Linq ;0)>
    Last edited by Missinglinq; 04-27-12 at 10:45.
    Hope this helps!

    The problem with making anything foolproof...is that fools are so darn ingenious!

    All posts/responses based on Access 2003/2007

  13. #13
    Join Date
    Sep 2011
    Posts
    48
    Quote Originally Posted by Missinglinq View Post
    That probably is the wrong spot for the code to force a save of the Record, and hence the error, but very little can really be done based on screen shots. Dave and I have been responding with general answers, because you've only been giving us a general idea of what you're doing, without the specifics of how you're doing it. We're at a point here where you really need to Zip your file up and attach it to a post so that myself and perhaps others can take a look at it.

    When attaching a database file

    • Zip the file and attach it to a post
    • Give the File Format, i.e. the Access version it was created in
    • Give the name of the Form(s) or other Objects involved in the problem
    • Give a brief explanation as to how to recreate the problem

    I'll be happy to take a look at the file this weekend and see if I can figure out what's going on, and perhaps others will, as well.


    Linq ;0)>
    that would be most helpful

    Attached is the database, I am looking at the form Total_NonClaim.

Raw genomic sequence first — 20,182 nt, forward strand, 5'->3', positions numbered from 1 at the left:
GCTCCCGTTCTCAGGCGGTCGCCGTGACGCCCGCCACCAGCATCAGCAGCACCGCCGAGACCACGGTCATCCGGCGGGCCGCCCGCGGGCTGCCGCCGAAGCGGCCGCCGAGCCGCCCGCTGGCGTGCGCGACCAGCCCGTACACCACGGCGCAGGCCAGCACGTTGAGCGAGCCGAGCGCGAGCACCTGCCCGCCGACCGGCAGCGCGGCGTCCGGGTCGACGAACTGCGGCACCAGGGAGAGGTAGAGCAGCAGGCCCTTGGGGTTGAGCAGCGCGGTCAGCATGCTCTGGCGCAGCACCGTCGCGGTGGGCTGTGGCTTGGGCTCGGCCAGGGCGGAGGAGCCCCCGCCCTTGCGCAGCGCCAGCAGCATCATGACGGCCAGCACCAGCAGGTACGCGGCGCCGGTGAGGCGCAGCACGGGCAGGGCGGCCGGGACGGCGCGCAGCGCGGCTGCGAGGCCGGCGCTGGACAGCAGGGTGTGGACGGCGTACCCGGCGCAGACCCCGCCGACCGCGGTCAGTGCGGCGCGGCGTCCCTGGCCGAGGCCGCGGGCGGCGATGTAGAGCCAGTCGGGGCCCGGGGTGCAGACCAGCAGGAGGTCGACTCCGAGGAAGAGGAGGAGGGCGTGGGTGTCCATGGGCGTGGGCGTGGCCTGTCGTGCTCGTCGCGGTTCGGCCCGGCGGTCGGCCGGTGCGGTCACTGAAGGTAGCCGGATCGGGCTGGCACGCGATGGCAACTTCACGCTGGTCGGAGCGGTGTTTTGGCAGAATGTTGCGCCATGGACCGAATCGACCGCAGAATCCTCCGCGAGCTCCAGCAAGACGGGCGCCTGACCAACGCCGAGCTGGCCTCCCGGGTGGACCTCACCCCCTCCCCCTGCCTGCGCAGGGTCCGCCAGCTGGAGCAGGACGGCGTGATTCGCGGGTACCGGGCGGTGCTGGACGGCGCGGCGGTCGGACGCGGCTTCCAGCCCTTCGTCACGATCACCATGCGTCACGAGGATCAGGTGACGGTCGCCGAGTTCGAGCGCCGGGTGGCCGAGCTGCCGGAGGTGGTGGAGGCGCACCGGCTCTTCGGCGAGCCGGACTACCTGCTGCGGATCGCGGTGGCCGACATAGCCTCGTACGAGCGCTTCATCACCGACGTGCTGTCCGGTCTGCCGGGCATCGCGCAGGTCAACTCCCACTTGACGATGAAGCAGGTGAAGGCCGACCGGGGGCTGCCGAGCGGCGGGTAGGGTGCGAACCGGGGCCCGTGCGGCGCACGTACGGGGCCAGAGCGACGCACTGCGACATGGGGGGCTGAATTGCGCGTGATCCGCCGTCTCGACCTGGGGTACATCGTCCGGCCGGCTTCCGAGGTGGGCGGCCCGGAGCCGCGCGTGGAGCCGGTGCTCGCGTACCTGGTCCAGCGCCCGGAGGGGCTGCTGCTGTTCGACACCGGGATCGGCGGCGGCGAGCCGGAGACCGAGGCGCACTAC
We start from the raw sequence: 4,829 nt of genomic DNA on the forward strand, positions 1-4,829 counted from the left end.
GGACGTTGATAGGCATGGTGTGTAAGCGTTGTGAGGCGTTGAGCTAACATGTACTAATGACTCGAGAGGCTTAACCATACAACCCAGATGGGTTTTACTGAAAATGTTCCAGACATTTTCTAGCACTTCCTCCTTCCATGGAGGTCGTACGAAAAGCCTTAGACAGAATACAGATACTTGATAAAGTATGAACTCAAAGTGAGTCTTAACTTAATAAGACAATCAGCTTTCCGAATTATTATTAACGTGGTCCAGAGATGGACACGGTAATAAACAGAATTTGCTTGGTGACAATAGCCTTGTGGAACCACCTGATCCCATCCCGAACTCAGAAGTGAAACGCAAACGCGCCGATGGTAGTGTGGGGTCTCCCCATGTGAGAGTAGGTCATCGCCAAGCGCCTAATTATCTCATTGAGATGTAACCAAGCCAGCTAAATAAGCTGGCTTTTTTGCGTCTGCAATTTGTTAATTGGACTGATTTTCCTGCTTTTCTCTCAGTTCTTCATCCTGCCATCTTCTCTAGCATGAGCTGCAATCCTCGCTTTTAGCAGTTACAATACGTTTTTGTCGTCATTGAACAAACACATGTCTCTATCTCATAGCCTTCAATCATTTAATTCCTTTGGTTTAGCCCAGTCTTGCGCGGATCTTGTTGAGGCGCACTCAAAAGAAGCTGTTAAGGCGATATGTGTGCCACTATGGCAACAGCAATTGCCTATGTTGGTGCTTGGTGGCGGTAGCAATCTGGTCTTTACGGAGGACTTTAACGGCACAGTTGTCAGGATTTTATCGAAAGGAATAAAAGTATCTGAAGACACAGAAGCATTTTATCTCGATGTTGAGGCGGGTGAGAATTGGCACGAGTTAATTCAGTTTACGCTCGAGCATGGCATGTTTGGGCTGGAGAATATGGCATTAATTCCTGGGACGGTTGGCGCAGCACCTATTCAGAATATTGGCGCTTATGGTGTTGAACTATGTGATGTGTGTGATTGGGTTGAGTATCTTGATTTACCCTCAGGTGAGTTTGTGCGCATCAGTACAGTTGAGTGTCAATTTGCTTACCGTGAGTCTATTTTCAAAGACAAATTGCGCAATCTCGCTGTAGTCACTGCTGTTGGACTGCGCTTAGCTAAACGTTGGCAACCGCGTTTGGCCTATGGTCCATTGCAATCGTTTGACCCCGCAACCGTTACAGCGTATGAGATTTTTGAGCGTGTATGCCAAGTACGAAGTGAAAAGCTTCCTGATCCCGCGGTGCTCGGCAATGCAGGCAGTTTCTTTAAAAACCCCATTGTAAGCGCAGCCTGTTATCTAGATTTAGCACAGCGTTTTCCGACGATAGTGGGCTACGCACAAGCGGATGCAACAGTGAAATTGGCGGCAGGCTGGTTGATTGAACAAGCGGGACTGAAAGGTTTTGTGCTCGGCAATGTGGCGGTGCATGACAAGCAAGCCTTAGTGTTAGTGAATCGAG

I am basically trying to make sure that the totals match before they can exit. Also some of the stuff in the database might be done very wrong, I am not very experience at Access and did things at the best of my knowledge.

    It access 2003.

    thanks,

    Kevin Kristensen
    Attached Files Attached Files

  14. #14
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    Quote Originally Posted by Missinglinq View Post
    • Give a brief explanation as to how to recreate the problem
    You left out this step! When coming here for help, you have to remember that the chances of someone here understanding the particular business/industry you're in are slim. We have to rely on you to bring us up to speed, in order to help you. You need to walk us through reproducing your problem. We need to know things like

    • What Form and Control are used to enter the total wire amount?
    • What Form and Control are used to enter the field journal entry amounts?

    Linq ;0)>
    Hope this helps!

    The problem with making anything foolproof...is that fools are so darn ingenious!

    All posts/responses based on Access 2003/2007

  15. #15
    Join Date
    Sep 2011
    Posts
    48
    Quote Originally Posted by Missinglinq View Post
    You left out this step! When coming here for help, you have to remember that the chances of someone here understanding the particular business/industry you're in are slim. We have to rely on you to bring us up to speed, in order to help you. You need to walk us through reproducing your problem. We need to know things like

    • What Form and Control are used to enter the total wire amount?
    • What Form and Control are used to enter the field journal entry amounts?

    Linq ;0)>
    oops sorry about that, I guess I was unclear.

    I was able to figure out what I was doing wrong over the weekend.

    Thanks for all of the help, in the end I was able to do what you told me to do, just correctly this time